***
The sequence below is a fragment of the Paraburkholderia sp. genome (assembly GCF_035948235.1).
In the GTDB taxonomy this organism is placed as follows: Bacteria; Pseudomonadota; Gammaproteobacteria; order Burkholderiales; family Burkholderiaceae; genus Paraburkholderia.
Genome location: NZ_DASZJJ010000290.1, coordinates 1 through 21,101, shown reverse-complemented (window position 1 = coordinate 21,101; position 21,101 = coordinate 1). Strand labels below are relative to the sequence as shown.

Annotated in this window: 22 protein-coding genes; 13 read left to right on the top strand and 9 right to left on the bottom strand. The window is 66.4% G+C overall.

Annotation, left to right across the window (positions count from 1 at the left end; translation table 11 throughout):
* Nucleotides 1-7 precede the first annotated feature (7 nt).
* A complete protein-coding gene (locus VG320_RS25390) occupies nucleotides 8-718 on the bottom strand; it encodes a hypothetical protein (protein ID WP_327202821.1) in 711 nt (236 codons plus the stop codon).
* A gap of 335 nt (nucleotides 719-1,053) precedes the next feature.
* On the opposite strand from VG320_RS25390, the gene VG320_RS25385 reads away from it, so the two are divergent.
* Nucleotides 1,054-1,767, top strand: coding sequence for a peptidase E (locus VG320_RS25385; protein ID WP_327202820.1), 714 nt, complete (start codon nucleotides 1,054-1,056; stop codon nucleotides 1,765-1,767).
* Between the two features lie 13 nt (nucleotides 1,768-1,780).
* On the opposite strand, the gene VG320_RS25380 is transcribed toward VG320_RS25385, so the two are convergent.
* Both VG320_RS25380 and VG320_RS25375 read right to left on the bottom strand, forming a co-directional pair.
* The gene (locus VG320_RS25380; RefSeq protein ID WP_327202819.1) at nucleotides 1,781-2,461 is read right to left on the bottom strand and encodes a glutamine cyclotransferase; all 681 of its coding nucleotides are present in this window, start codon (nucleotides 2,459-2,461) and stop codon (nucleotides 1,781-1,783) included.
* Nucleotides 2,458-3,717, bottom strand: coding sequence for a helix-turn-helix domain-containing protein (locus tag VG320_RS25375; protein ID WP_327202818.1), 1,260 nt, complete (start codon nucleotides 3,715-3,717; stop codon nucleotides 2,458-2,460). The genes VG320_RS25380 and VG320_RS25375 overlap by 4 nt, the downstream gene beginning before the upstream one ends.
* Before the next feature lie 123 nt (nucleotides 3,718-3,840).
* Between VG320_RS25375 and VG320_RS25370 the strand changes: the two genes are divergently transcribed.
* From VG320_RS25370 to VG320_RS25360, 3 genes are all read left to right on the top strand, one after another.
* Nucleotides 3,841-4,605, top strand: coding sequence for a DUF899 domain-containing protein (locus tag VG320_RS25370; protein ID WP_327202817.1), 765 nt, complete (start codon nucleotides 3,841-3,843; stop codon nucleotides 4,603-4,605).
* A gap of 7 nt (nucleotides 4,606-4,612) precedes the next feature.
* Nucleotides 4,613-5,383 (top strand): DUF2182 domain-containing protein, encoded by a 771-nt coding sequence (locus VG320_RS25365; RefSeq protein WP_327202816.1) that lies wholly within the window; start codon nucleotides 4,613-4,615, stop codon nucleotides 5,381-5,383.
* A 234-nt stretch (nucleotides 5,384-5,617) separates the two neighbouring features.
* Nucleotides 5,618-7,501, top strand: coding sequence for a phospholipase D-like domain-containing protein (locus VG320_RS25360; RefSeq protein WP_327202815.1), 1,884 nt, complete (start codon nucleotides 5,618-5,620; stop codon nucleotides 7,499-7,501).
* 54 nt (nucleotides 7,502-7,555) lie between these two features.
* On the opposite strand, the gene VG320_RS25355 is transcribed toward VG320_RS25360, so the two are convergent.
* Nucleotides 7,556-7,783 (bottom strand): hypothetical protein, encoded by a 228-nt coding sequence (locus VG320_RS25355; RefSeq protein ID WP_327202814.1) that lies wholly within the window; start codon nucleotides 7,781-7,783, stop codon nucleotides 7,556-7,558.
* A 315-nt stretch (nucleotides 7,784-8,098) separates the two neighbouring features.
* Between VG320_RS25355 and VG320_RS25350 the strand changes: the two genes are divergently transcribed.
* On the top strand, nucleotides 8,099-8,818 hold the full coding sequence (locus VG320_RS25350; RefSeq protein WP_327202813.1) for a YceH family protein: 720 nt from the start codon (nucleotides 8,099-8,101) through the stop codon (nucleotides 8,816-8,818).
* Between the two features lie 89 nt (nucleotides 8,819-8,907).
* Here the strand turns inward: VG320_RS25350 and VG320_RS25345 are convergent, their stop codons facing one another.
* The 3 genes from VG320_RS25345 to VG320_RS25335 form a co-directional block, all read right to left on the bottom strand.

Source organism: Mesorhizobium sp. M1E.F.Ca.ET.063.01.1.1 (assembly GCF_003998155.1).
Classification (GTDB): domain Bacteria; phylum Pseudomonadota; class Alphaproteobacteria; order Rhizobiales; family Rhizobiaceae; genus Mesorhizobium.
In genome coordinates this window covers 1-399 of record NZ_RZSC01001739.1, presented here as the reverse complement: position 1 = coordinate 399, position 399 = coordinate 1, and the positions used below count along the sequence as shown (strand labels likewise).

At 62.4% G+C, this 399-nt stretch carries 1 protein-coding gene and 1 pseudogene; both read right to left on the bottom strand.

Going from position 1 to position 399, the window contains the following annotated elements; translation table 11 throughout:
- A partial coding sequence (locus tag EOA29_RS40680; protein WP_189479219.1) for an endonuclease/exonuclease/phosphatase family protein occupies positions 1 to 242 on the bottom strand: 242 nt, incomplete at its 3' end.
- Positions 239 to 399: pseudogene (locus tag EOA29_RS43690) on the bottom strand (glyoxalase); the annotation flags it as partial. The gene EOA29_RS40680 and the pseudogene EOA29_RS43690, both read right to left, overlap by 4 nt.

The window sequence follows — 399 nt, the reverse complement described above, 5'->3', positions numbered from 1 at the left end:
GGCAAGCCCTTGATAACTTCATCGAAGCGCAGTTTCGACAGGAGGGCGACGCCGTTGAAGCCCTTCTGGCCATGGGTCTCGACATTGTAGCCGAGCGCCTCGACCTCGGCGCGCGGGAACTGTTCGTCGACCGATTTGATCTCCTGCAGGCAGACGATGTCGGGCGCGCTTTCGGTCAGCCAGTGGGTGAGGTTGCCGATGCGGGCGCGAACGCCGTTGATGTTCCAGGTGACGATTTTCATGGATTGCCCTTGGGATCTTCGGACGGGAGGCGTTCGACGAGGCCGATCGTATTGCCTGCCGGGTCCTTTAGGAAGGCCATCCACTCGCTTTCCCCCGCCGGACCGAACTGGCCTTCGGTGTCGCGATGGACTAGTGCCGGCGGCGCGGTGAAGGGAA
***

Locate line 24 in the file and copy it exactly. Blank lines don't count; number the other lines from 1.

* 54 nt (nucleotides 7,502-7,555) lie between these two features.